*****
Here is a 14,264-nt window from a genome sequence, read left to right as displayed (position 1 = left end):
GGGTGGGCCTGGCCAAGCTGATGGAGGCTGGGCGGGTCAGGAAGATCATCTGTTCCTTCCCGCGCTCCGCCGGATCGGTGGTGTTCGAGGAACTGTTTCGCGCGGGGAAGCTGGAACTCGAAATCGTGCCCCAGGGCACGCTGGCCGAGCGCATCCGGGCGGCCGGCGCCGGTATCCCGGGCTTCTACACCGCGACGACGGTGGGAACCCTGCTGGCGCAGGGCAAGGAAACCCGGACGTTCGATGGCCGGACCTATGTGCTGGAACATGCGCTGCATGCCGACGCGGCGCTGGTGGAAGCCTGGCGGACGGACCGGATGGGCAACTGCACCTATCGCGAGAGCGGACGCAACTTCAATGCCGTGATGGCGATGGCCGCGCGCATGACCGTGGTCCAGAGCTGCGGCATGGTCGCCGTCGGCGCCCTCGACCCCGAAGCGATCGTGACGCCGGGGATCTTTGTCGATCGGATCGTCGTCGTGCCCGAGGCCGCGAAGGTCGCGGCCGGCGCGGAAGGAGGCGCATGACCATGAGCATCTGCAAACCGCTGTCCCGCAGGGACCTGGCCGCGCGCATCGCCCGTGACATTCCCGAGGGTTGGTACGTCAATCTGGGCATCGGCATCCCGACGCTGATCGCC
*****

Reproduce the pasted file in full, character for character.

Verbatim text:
Here is a 14,264-nt window from a genome sequence, read left to right as displayed (position 1 = left end):
GGGTGGGCCTGGCCAAGCTGATGGAGGCTGGGCGGGTCAGGAAGATCATCTGTTCCTTCCCGCGCTCCGCCGGATCGGTGGTGTTCGAGGAACTGTTTCGCGCGGGGAAGCTGGAACTCGAAATCGTGCCCCAGGGCACGCTGGCCGAGCGCATCCGGGCGGCCGGCGCCGGTATCCCGGGCTTCTACACCGCGACGACGGTGGGAACCCTGCTGGCGCAGGGCAAGGAAACCCGGACGTTCGATGGCCGGACCTATGTGCTGGAACATGCGCTGCATGCCGACGCGGCGCTGGTGGAAGCCTGGCGGACGGACCGGATGGGCAACTGCACCTATCGCGAGAGCGGACGCAACTTCAATGCCGTGATGGCGATGGCCGCGCGCATGACCGTGGTCCAGAGCTGCGGCATGGTCGCCGTCGGCGCCCTCGACCCCGAAGCGATCGTGACGCCGGGGATCTTTGTCGATCGGATCGTCGTCGTGCCCGAGGCCGCGAAGGTCGCGGCCGGCGCGGAAGGAGGCGCATGACCATGAGCATCTGCAAACCGCTGTCCCGCAGGGACCTGGCCGCGCGCATCGCCCGTGACATTCCCGAGGGTTGGTACGTCAATCTGGGCATCGGCATCCCGACGCTGATCGCC